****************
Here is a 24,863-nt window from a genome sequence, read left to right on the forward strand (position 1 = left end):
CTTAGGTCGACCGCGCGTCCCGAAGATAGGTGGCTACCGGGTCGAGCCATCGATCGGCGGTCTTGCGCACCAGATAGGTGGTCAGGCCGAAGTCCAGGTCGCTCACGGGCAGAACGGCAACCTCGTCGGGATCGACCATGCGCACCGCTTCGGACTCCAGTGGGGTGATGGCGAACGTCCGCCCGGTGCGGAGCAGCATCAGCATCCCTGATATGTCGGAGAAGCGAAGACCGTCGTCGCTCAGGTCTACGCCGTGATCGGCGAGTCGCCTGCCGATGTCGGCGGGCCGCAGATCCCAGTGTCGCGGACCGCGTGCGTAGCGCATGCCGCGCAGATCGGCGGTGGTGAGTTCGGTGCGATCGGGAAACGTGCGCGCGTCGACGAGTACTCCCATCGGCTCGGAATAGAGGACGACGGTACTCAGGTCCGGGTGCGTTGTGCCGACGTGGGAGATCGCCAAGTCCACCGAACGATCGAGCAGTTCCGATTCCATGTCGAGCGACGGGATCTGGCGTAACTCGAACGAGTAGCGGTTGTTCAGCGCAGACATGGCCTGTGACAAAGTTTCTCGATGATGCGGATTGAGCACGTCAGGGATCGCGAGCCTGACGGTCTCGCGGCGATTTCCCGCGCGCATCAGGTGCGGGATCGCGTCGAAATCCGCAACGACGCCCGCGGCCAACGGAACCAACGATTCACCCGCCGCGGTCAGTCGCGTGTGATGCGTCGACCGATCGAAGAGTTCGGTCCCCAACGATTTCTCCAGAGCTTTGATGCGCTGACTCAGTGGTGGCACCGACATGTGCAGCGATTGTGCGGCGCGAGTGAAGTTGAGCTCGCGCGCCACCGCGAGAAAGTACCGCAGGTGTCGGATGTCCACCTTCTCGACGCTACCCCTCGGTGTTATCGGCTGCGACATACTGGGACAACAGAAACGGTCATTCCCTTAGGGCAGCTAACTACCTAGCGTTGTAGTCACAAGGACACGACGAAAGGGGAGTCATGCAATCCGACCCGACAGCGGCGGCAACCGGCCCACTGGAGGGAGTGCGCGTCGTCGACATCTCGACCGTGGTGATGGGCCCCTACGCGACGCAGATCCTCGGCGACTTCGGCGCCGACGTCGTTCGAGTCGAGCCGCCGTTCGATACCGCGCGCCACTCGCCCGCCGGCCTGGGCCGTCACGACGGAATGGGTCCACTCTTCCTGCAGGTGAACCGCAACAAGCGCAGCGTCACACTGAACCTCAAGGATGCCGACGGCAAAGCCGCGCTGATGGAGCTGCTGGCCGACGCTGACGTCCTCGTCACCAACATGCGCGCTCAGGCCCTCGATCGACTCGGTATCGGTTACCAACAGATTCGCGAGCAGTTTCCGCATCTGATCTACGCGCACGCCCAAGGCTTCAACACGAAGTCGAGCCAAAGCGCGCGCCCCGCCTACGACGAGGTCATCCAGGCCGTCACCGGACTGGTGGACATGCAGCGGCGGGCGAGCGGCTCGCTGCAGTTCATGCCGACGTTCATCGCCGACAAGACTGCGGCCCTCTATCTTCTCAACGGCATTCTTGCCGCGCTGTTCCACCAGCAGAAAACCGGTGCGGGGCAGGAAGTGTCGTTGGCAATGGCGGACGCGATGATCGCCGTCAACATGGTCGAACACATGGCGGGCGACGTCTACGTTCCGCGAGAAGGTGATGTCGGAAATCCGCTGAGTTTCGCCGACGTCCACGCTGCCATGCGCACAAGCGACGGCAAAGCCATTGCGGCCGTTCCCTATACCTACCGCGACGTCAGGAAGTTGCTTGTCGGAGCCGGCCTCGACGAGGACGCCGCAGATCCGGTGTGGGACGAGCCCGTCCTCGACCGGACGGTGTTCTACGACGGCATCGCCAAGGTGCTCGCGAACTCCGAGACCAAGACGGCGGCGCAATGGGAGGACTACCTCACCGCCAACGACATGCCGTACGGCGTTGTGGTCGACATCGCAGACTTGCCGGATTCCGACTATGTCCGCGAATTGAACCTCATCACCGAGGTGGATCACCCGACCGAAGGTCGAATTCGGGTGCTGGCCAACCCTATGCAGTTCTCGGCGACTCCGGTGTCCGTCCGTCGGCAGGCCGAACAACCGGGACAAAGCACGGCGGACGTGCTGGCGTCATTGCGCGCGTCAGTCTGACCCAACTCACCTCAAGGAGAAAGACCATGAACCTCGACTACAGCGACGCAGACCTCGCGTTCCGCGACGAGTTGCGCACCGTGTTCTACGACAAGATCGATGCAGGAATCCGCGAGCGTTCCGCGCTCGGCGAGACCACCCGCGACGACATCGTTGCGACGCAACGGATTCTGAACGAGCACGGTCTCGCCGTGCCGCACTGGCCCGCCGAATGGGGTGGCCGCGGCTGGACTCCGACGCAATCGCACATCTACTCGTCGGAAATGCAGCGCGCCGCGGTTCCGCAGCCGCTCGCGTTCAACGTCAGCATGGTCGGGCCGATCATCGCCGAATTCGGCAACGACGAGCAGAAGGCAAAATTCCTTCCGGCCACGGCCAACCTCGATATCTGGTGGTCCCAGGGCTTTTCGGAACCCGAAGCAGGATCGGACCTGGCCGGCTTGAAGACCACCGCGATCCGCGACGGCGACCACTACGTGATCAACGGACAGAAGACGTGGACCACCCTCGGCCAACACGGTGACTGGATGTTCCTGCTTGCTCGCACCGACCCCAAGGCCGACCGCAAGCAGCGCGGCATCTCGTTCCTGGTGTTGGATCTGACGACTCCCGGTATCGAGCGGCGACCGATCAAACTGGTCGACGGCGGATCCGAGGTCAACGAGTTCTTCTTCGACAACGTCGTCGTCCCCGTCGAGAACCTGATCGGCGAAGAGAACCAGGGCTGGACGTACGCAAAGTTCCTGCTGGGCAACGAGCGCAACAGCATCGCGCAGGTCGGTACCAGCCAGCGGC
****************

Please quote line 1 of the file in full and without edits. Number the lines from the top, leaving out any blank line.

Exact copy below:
Here is a 24,863-nt window from a genome sequence, read left to right on the forward strand (position 1 = left end):